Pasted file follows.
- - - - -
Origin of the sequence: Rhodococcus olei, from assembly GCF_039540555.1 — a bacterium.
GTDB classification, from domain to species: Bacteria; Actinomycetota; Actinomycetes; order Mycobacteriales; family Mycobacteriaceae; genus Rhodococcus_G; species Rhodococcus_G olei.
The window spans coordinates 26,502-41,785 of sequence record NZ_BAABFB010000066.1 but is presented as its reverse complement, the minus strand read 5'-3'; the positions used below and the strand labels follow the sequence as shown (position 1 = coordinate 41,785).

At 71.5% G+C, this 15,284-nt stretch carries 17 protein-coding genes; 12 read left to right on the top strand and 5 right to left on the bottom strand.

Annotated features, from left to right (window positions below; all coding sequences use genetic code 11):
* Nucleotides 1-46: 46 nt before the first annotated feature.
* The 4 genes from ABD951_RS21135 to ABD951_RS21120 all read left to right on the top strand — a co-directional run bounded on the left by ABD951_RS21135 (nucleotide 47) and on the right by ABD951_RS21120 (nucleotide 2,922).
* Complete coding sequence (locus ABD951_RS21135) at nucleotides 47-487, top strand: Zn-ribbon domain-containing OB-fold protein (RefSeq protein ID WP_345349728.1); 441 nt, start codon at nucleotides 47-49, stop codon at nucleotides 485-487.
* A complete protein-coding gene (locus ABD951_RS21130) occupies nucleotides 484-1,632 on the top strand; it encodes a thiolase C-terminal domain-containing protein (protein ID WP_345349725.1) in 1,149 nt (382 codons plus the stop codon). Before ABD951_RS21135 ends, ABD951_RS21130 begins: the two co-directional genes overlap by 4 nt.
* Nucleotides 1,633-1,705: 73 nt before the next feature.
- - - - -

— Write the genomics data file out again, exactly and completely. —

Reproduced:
Origin of the sequence: Rhodococcus olei, from assembly GCF_039540555.1 — a bacterium.
GTDB classification, from domain to species: Bacteria; Actinomycetota; Actinomycetes; order Mycobacteriales; family Mycobacteriaceae; genus Rhodococcus_G; species Rhodococcus_G olei.
The window spans coordinates 26,502-41,785 of sequence record NZ_BAABFB010000066.1 but is presented as its reverse complement, the minus strand read 5'-3'; the positions used below and the strand labels follow the sequence as shown (position 1 = coordinate 41,785).

At 71.5% G+C, this 15,284-nt stretch carries 17 protein-coding genes; 12 read left to right on the top strand and 5 right to left on the bottom strand.

Annotated features, from left to right (window positions below; all coding sequences use genetic code 11):
* Nucleotides 1-46: 46 nt before the first annotated feature.
* The 4 genes from ABD951_RS21135 to ABD951_RS21120 all read left to right on the top strand — a co-directional run bounded on the left by ABD951_RS21135 (nucleotide 47) and on the right by ABD951_RS21120 (nucleotide 2,922).
* Complete coding sequence (locus ABD951_RS21135) at nucleotides 47-487, top strand: Zn-ribbon domain-containing OB-fold protein (RefSeq protein ID WP_345349728.1); 441 nt, start codon at nucleotides 47-49, stop codon at nucleotides 485-487.
* A complete protein-coding gene (locus ABD951_RS21130) occupies nucleotides 484-1,632 on the top strand; it encodes a thiolase C-terminal domain-containing protein (protein ID WP_345349725.1) in 1,149 nt (382 codons plus the stop codon). Before ABD951_RS21135 ends, ABD951_RS21130 begins: the two co-directional genes overlap by 4 nt.
* Nucleotides 1,633-1,705: 73 nt before the next feature.